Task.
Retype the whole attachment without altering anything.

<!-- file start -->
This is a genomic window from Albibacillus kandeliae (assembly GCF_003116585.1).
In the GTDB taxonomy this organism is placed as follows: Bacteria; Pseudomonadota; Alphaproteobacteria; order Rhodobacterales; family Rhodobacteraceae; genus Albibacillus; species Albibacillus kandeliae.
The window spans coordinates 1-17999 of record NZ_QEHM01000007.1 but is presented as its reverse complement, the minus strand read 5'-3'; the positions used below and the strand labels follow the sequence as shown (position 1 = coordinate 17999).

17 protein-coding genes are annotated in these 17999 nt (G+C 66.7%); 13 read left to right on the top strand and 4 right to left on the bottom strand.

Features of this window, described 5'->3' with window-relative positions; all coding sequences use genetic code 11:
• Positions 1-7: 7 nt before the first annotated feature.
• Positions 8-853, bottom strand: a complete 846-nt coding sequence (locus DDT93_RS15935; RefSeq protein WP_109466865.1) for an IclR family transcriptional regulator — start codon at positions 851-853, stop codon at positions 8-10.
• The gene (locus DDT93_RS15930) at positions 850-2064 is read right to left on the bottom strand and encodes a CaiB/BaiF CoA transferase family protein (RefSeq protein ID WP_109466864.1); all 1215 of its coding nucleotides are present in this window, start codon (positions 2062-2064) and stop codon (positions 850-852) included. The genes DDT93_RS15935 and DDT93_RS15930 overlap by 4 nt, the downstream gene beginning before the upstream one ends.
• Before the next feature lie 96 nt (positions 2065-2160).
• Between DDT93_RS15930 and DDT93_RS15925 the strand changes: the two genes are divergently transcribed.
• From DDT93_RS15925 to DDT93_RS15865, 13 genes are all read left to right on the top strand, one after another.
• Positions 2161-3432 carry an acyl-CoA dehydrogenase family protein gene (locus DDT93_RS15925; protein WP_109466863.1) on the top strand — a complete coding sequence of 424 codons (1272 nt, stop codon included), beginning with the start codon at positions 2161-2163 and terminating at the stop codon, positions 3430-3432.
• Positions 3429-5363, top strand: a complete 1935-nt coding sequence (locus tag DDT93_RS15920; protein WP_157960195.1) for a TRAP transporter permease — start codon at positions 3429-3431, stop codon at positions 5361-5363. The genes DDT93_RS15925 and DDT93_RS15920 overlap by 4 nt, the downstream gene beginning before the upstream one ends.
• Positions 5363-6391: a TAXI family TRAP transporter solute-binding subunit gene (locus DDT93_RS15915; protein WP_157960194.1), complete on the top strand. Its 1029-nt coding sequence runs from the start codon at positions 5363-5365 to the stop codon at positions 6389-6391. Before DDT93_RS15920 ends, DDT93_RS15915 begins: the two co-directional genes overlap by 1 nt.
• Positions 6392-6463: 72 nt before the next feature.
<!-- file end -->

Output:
This is a genomic window from Albibacillus kandeliae (assembly GCF_003116585.1).
In the GTDB taxonomy this organism is placed as follows: Bacteria; Pseudomonadota; Alphaproteobacteria; order Rhodobacterales; family Rhodobacteraceae; genus Albibacillus; species Albibacillus kandeliae.
The window spans coordinates 1-17999 of record NZ_QEHM01000007.1 but is presented as its reverse complement, the minus strand read 5'-3'; the positions used below and the strand labels follow the sequence as shown (position 1 = coordinate 17999).

17 protein-coding genes are annotated in these 17999 nt (G+C 66.7%); 13 read left to right on the top strand and 4 right to left on the bottom strand.

Features of this window, described 5'->3' with window-relative positions; all coding sequences use genetic code 11:
• Positions 1-7: 7 nt before the first annotated feature.
• Positions 8-853, bottom strand: a complete 846-nt coding sequence (locus DDT93_RS15935; RefSeq protein WP_109466865.1) for an IclR family transcriptional regulator — start codon at positions 851-853, stop codon at positions 8-10.
• The gene (locus DDT93_RS15930) at positions 850-2064 is read right to left on the bottom strand and encodes a CaiB/BaiF CoA transferase family protein (RefSeq protein ID WP_109466864.1); all 1215 of its coding nucleotides are present in this window, start codon (positions 2062-2064) and stop codon (positions 850-852) included. The genes DDT93_RS15935 and DDT93_RS15930 overlap by 4 nt, the downstream gene beginning before the upstream one ends.
• Before the next feature lie 96 nt (positions 2065-2160).
• Between DDT93_RS15930 and DDT93_RS15925 the strand changes: the two genes are divergently transcribed.
• From DDT93_RS15925 to DDT93_RS15865, 13 genes are all read left to right on the top strand, one after another.
• Positions 2161-3432 carry an acyl-CoA dehydrogenase family protein gene (locus DDT93_RS15925; protein WP_109466863.1) on the top strand — a complete coding sequence of 424 codons (1272 nt, stop codon included), beginning with the start codon at positions 2161-2163 and terminating at the stop codon, positions 3430-3432.
• Positions 3429-5363, top strand: a complete 1935-nt coding sequence (locus tag DDT93_RS15920; protein WP_157960195.1) for a TRAP transporter permease — start codon at positions 3429-3431, stop codon at positions 5361-5363. The genes DDT93_RS15925 and DDT93_RS15920 overlap by 4 nt, the downstream gene beginning before the upstream one ends.
• Positions 5363-6391: a TAXI family TRAP transporter solute-binding subunit gene (locus DDT93_RS15915; protein WP_157960194.1), complete on the top strand. Its 1029-nt coding sequence runs from the start codon at positions 5363-5365 to the stop codon at positions 6389-6391. Before DDT93_RS15920 ends, DDT93_RS15915 begins: the two co-directional genes overlap by 1 nt.
• Positions 6392-6463: 72 nt before the next feature.